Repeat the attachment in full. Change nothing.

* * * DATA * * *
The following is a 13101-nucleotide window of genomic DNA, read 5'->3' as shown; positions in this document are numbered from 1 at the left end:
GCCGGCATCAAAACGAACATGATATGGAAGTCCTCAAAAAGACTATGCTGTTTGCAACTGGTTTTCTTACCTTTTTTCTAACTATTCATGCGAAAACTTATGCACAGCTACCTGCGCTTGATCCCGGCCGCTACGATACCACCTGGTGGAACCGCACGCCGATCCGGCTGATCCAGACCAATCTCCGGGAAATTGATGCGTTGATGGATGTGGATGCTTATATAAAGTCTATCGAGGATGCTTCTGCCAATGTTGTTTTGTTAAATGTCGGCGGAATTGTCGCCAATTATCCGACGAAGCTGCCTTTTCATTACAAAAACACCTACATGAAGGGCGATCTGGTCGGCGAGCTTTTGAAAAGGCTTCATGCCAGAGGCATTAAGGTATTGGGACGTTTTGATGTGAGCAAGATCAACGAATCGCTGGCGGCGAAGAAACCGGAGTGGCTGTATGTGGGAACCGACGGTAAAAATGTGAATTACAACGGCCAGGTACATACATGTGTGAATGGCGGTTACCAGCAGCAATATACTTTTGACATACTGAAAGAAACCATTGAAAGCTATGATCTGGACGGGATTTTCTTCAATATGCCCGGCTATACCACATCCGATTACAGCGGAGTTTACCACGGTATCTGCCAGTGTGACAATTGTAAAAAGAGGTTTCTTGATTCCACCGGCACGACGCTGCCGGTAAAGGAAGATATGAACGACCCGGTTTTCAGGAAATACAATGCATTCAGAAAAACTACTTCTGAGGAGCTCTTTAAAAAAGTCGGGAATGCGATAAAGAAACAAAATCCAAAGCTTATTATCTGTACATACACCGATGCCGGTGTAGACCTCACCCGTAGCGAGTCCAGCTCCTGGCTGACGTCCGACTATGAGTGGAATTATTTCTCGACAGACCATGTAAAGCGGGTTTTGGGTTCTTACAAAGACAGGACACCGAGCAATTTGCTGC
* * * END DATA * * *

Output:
The following is a 13101-nucleotide window of genomic DNA, read 5'->3' as shown; positions in this document are numbered from 1 at the left end:
GCCGGCATCAAAACGAACATGATATGGAAGTCCTCAAAAAGACTATGCTGTTTGCAACTGGTTTTCTTACCTTTTTTCTAACTATTCATGCGAAAACTTATGCACAGCTACCTGCGCTTGATCCCGGCCGCTACGATACCACCTGGTGGAACCGCACGCCGATCCGGCTGATCCAGACCAATCTCCGGGAAATTGATGCGTTGATGGATGTGGATGCTTATATAAAGTCTATCGAGGATGCTTCTGCCAATGTTGTTTTGTTAAATGTCGGCGGAATTGTCGCCAATTATCCGACGAAGCTGCCTTTTCATTACAAAAACACCTACATGAAGGGCGATCTGGTCGGCGAGCTTTTGAAAAGGCTTCATGCCAGAGGCATTAAGGTATTGGGACGTTTTGATGTGAGCAAGATCAACGAATCGCTGGCGGCGAAGAAACCGGAGTGGCTGTATGTGGGAACCGACGGTAAAAATGTGAATTACAACGGCCAGGTACATACATGTGTGAATGGCGGTTACCAGCAGCAATATACTTTTGACATACTGAAAGAAACCATTGAAAGCTATGATCTGGACGGGATTTTCTTCAATATGCCCGGCTATACCACATCCGATTACAGCGGAGTTTACCACGGTATCTGCCAGTGTGACAATTGTAAAAAGAGGTTTCTTGATTCCACCGGCACGACGCTGCCGGTAAAGGAAGATATGAACGACCCGGTTTTCAGGAAATACAATGCATTCAGAAAAACTACTTCTGAGGAGCTCTTTAAAAAAGTCGGGAATGCGATAAAGAAACAAAATCCAAAGCTTATTATCTGTACATACACCGATGCCGGTGTAGACCTCACCCGTAGCGAGTCCAGCTCCTGGCTGACGTCCGACTATGAGTGGAATTATTTCTCGACAGACCATGTAAAGCGGGTTTTGGGTTCTTACAAAGACAGGACACCGAGCAATTTGCTGC